FAQs

Unfortunately, our logos are not available for download or purchase. However, the names “Transit” and “InsideOut” are not trademarked, so if you are handy with Photoshop, you are welcome to make your own version of a “Transit” or “InsideOut” logo.

We write all of our curriculum in-house and it is not available for purchase, however, it is available to all of our strategic partner churches.

The typical Sunday is predictably unpredictable. The schedule for the blocks of programming—hosting, music, talk, and small group—is the same each week. However, the creativity that is applied to those elements changes.

Transit students are placed in groups based on grade, gender, and school. InsideOut students are placed in groups based on grade, gender, and the area they live in.

We use staff and outside speakers. However, regardless of the communicator, a staff member prepares talk notes to ensure that communicators set up small group discussions well.

Yes, middle school student can serve alongside their parents in Waumba Land, UpStreet, and Guest Services. High school students are encouraged to serve through Student Impact (SI). SI is an opportunity for students to learn what it means to “be the church” by serving. Our students are trained and equipped by the leaders in Waumba Land, UpStreet, KidStuf, and Transit. This not only benefits the ministry area by providing volunteers, but creates a huge leadership opportunity for high school students.

Our small group leaders are all ages and from various backgrounds.  Most important, they need to be on board with our mission to lead students into a growing relationship with Jesus Christ. They are then interviewed by a staff member and must submit a background check and agree to the North Point Ministries’ Family Covenant. Other requirements include a commitment to lead their students through their middle school or high school years, attend monthly leader meetings, and attend major events throughout the year.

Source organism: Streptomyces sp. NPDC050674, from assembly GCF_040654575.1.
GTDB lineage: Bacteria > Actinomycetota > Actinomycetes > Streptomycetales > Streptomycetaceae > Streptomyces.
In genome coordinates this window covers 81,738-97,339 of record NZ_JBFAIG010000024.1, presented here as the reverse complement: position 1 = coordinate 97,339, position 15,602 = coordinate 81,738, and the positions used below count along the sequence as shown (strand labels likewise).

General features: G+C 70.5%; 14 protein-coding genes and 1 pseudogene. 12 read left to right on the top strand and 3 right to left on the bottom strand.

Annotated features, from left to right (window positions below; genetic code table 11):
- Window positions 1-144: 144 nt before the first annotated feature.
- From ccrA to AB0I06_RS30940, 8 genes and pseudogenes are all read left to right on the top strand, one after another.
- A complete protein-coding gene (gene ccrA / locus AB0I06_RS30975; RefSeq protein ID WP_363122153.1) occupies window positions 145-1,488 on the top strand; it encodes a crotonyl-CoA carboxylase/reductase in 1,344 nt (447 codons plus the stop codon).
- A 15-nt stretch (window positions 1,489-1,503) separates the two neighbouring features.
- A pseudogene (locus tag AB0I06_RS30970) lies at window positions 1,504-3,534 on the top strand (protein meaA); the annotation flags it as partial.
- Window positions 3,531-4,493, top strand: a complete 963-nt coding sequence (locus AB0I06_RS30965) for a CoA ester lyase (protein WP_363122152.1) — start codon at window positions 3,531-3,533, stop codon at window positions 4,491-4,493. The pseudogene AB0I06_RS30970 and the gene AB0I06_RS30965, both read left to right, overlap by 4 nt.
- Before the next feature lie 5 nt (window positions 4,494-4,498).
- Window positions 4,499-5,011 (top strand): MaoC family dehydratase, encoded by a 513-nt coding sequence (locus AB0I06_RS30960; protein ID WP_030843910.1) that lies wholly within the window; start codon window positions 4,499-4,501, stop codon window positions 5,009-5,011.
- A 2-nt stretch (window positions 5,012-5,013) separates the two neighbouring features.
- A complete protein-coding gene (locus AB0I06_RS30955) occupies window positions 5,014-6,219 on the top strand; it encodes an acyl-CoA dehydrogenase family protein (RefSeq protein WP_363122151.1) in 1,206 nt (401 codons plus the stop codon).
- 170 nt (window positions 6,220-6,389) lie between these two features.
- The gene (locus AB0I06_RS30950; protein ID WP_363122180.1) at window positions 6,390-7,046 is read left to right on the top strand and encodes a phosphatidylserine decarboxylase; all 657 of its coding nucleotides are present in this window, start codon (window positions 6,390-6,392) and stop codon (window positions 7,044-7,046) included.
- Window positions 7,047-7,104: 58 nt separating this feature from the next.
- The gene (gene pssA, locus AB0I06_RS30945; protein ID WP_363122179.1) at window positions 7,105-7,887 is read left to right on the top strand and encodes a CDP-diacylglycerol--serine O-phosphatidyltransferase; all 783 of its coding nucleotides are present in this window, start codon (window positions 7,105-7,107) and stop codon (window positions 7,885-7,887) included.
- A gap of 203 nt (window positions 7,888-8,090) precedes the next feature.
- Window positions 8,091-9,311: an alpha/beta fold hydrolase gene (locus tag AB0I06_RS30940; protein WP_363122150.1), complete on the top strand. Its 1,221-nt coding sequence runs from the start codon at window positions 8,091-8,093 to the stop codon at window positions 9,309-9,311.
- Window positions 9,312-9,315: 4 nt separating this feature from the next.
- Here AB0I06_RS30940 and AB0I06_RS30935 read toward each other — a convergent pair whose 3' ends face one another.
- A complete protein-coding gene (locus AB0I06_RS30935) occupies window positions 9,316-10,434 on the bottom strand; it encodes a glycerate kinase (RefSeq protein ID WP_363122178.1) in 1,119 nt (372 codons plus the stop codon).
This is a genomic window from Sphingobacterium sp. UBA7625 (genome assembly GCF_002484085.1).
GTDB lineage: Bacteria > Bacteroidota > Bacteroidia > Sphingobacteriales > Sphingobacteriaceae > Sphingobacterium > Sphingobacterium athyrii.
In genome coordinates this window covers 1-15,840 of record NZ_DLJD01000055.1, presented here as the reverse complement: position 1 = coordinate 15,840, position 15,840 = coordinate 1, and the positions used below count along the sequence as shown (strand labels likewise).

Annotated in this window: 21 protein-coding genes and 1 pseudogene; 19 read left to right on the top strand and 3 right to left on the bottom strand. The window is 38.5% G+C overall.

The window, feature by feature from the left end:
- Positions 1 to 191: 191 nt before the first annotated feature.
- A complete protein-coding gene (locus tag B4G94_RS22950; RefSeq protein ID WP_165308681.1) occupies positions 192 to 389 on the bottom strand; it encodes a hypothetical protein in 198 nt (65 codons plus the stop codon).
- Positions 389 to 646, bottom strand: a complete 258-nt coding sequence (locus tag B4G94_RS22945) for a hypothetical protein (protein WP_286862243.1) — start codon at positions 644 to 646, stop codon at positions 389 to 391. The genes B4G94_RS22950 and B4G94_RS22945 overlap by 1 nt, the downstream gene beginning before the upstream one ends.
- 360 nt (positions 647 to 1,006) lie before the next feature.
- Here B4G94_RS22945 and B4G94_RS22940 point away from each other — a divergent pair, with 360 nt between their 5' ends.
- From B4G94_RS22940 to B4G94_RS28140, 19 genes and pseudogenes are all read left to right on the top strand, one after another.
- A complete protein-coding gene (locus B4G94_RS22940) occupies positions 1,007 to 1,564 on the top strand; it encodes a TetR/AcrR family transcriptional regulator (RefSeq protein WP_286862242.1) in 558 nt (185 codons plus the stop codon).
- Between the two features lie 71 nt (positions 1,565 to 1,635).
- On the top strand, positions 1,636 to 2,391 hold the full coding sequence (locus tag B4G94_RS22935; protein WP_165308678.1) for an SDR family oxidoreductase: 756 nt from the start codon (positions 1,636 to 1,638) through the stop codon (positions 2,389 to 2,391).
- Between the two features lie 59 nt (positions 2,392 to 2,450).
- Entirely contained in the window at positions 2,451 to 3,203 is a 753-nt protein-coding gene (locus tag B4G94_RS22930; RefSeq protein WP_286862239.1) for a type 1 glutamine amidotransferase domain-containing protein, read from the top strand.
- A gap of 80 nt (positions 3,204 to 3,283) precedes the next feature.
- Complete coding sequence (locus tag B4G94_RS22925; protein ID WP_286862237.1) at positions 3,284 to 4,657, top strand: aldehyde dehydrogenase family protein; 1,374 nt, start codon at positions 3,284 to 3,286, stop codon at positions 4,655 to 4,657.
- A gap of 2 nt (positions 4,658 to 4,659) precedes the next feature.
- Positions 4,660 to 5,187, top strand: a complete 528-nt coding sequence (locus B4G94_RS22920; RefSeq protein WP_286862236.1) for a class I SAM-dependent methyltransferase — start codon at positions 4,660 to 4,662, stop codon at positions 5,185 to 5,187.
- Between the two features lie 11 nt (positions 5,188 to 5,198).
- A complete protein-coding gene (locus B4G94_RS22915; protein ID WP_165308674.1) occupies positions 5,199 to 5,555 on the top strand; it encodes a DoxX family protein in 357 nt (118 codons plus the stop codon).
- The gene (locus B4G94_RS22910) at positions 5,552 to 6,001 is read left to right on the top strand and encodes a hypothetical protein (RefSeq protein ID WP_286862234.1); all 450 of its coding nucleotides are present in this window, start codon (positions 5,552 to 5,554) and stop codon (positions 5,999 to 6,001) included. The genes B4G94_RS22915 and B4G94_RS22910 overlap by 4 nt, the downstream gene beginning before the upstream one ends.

We show appreciation every chance we get. We have treats for them at leader meetings, provide unlimited snacks and drinks at events, provide free T-shirts for every event,  “thank-you” dinners and small gifts throughout the year. We also try to plan one or two leader socials during the year to provide a fun way to build community amongst the leaders. Volunteers attend special events (camps and retreats) free of charge.

Volunteer opportunities include host team, kitchen team, childcare for our small group leaders, security team, and production team.

Leaders receive an email midweek with an overview of the upcoming Sunday’s talk, bottom line, Scripture, and a selection of questions to facilitate the discussion.

That depends. If students who are already in small groups come with new friends, and the friends are the same grade and gender, the new students will go to small group with their friends. If students come for the first time on their own, at our larger campuses, they go to the new student environments: “OnDeck” (Transit) or “Connect” (InsideOut). At our smaller campuses, those students are placed in small groups based on the regular small group criteria.

The basic staff positions are: campus director, administrator/logistics coordinator, room technician, male groups’ director, and female groups’ director.

We have interns (called LDPs) that are part of our Leadership Development Program. They earn a small stipend and essentially are considered part of our staff while working with our team(s) for a school year.

In Transit, our primary communication with parents is through the small group leader, email, and Facebook. We use Facebook Live to stream all of our talks on Sundays and at camp, and we have parent meetings at pivotal moments throughout middle school. For more information, please visit our parent page.

For InsideOut parents . . .
Our goal is for leaders to walk alongside parents as they navigate the difficult high school years by creating consistent communication.

Our staff communicates with parents through email. We also host an annual open house to give them the opportunity to attend a typical InsideOut and to get a better idea of what happens on Sundays.